Hemp Zoom Lecture

"History and Importance of Hemp to Our Planet" is a 1-hour lecture available through Zoom for $200. To schedule, contact Joan at spincotton@yahoo.com

Hemp as a Fiber

Hemp is the common name for the fiber-yielding plant botanists call Cannabis sativa, “cannabis” and “canvas”. Also, cannabis hemp has been called Indian hemp, muggles, pot, reifer, grass, ganja, bhang, “the kind”, dagga, etc. There have been places all over America named after hemp, such as Hempstead County, AK, Hempstead, TX, Hemphill, N.C.,and Hempfield, P.A.

Researchers theorize that the first hemp plants came from the foothills of the Himalayas and that traders and migrating people spread the seed. The earliest known woven fabric was apparently made of hemp and it was as early as 8,000 or 7,000 BC. Hemp resists rotting and thus would play an important role in it being preserved over the years. Most historians agree from 1000 BC to 1883 AD, hemp was our planet’s largest agriculural crop and most important industry. Thousands of products were produced including fabric, lighting oil, paper, incense and medicines, plus essential food oil and protein for humans and animals. It was also used spiritually.

Why has cannabis hemp played such an important role in history? Over all it is the strongest, most durable, long lasting natural soft fiber on the planet. Its’ leaves and flowers were one of the most important medicines for at least 3,000 years, until the turn of the century. The real story of hemp is not a story of drugs however, but of “Fiber Wars”, an age-old battle for markets among alternative fibers. Cotton became a world power and is credited as the single greatest force in the early economic development of the U.S.

80% of mankind’s textiles were made principally from Cannabis hemp fibers until the 1820’s in America and until the 20th Century in most of the rest of the world. Ireland made the finest linens, not from linen but hemp fiber. It is hard to tell the difference. It was hemp that clothed the Continental Army and kept them from freezing to death at Valley Forge. Homespun cloth was almost always spun from the “family” hemp patch as America was moving west in their hemp canvas covered wagons.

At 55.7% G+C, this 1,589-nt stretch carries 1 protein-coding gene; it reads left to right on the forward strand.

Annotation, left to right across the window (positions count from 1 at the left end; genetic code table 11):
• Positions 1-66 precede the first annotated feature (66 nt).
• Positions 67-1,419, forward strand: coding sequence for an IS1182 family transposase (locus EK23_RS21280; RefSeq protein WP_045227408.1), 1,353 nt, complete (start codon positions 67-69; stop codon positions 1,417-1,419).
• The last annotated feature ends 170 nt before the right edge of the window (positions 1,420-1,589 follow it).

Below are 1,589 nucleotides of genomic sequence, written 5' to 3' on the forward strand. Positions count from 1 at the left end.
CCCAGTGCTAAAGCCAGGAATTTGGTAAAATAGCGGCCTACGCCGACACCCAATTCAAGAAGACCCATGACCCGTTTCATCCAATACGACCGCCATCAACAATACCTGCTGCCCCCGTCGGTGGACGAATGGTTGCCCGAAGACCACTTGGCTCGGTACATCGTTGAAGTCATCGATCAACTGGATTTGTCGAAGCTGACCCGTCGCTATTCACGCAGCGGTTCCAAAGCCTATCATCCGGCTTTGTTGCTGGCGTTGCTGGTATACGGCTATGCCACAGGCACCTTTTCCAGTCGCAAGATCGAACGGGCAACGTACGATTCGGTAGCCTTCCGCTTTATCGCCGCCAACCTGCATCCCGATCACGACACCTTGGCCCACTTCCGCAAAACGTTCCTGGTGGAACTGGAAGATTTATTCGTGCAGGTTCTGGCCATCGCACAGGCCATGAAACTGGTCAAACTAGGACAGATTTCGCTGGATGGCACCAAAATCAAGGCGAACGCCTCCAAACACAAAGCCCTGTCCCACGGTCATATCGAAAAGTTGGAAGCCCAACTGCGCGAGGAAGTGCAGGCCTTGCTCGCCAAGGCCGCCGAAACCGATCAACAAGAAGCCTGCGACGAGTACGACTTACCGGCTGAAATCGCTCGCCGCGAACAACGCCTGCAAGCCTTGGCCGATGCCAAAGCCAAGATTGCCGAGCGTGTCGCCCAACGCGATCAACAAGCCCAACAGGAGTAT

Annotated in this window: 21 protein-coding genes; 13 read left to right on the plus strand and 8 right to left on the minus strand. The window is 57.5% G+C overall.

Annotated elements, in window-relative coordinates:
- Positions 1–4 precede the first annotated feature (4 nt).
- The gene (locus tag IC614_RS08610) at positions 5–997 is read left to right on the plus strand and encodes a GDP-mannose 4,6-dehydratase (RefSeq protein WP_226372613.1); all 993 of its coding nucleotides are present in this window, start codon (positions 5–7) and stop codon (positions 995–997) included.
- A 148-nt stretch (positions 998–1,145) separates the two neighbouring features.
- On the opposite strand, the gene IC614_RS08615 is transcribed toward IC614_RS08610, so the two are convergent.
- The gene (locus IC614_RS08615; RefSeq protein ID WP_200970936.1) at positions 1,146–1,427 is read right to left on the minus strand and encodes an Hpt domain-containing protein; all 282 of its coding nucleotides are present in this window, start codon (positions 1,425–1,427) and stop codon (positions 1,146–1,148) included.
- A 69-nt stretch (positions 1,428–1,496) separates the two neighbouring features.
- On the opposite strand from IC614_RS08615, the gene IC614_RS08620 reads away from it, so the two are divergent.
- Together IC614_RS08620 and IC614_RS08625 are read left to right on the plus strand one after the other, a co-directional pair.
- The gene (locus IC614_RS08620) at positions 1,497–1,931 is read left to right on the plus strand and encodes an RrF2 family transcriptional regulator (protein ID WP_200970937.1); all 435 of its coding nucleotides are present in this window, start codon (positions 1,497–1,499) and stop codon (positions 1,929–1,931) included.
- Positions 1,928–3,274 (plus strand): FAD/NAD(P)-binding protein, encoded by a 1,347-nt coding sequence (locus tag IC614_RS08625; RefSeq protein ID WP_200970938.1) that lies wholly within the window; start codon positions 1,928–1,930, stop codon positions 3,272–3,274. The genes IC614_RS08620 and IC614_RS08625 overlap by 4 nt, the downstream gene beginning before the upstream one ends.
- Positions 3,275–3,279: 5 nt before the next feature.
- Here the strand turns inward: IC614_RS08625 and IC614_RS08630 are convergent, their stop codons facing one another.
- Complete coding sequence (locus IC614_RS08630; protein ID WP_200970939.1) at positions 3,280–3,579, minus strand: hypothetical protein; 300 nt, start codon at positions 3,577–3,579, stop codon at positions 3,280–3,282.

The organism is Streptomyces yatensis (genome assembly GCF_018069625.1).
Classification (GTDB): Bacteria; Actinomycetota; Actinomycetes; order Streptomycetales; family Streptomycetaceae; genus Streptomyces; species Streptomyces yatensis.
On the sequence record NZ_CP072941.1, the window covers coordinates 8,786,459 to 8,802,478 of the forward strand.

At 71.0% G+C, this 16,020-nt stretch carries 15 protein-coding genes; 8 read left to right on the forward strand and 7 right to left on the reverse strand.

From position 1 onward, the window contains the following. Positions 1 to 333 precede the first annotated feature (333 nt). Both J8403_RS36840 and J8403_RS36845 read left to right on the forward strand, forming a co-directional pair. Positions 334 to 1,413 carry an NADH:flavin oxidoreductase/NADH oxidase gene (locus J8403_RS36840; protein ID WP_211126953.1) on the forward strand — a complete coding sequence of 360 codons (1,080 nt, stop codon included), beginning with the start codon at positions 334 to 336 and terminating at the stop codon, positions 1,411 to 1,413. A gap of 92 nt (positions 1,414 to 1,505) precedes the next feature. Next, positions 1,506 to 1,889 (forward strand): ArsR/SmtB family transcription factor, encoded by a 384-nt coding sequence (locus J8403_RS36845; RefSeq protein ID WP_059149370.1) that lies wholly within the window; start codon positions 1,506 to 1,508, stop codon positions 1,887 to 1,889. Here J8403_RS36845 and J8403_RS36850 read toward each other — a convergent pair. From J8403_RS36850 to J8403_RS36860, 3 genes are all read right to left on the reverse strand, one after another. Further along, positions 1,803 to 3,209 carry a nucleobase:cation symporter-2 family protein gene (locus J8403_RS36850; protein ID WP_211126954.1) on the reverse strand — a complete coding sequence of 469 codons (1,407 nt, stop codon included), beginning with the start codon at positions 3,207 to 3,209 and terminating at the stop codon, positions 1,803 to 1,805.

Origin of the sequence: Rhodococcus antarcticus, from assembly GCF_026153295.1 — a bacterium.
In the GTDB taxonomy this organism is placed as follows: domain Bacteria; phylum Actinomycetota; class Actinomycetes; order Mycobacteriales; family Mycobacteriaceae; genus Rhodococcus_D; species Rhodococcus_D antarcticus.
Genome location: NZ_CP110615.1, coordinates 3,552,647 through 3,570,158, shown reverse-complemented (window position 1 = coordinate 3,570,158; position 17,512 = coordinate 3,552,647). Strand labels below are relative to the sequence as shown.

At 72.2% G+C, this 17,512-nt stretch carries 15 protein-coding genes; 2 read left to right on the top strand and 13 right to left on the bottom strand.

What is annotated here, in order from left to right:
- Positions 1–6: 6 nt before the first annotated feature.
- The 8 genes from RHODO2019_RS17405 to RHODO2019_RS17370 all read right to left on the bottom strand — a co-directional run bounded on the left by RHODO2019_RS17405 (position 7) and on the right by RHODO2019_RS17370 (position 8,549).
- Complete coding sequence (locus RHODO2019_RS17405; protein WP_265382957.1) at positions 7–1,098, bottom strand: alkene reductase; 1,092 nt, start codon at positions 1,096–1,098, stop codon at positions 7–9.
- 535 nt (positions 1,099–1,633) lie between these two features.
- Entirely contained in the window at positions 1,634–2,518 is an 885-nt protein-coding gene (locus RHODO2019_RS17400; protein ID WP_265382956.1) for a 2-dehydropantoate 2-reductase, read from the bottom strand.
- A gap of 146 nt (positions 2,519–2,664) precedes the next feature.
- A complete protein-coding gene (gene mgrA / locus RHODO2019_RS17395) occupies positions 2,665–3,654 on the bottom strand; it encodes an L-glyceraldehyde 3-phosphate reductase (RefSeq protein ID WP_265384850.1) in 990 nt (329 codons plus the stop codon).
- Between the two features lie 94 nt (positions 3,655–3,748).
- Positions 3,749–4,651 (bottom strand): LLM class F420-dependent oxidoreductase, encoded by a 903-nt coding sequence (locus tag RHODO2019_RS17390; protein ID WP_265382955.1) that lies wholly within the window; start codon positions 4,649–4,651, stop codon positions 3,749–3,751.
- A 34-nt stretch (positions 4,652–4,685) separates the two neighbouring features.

Depending on the fineness desired, planting seeds close produced a fine fiber and further apart a coarser fiber. 200 seeds to the square yard was planted for rough cordage. Finest linen or lace is grown up to 900 plants to the square yard and harvested between 80 to 100 days. It was one of the easiest crops to grow and would grow just about anywhere and in any soil. It did not deplete the soil like many crops do.

After the invention of the cotton gin, cotton clothing could be produced at less cost then hand retting and hand separating hemp fibers. But due to hemp's strength, softness, warmth and long lasting qualities, hemp continued to be the 2nd most used natural fiber until 1930’s. But the coming of “plastic fibers” finally replaced natural hempen fibers.

Interesting point:“George Bush, while serving in W.W. II, baled out of his aircraft, lubricated with hemp seed oil, with a 100% hemp parachute and was pulled aboard a ship with hemp ropes and he stood safely in his leather shoes stitched with hemp.”

90% of all ship’s sails until late 19th century were made from hemp. So was the rope, nets, riggings, flags and even oakum (sealant) was made from hemp. The sailor’s clothing right down to their shoes were crafted from Cannabis hemp. Then there was the paper for maps, logs and Bibles, all made from hemp fiber. No wonder there were great wars, just to keep the trade routes open for hemp fiber. In fact in 1942 the U.S. government distributed 400,000 lbs of cannabis hemp seed to American farmers to produce 42,000 tons of hemp fiber annually for the war effort until 1946, after Japan cut off our supply of Manila hemp.

In 1619, farmers in Virginia were required to grow Indian hemp. In 1631, the law passed that Massachusetts farmers also had to grow it...followed by Conn. and the Chesapeake Colonies. Hemp was used as legal tender (money) into early 1800s. You could pay your taxes with Cannabis hemp throughout America for over 200 years. U.S. Census of 1850 counted 8,327 hemp “plantations” (min. 2,000 acres) growing hemp for cloth, canvas and even the cordage used for baling cotton.

Benjamin Franklin started one of America’s first paper mills with cannabis hemp. It was a cheap fiber, plenty of it and easy to replenish in one year, unlike the trees we use today. The forrest industry finally grew big enough to crowd out hemp fiber.

Botanically, hemp is a member of the most advanced plant family on Earth. It is a dioecious (i.e., having male, female and sometimes hermaphroditic) woody, herbaceous annual that uses the sun more efficiently than virtually any other plant on our planet. Hemp grows 12 to 20 feet tall in one short growing season. It is similar to flax as they are both a “soft” bast fiber found in the stem of the plant. They overlap in many characteristics. Botanically flax and hemp are dissimilar, yet to the naked eye the fiber looks the same. Hemp will rotate clockwise and flax rotates counter- clockwise upon wetting.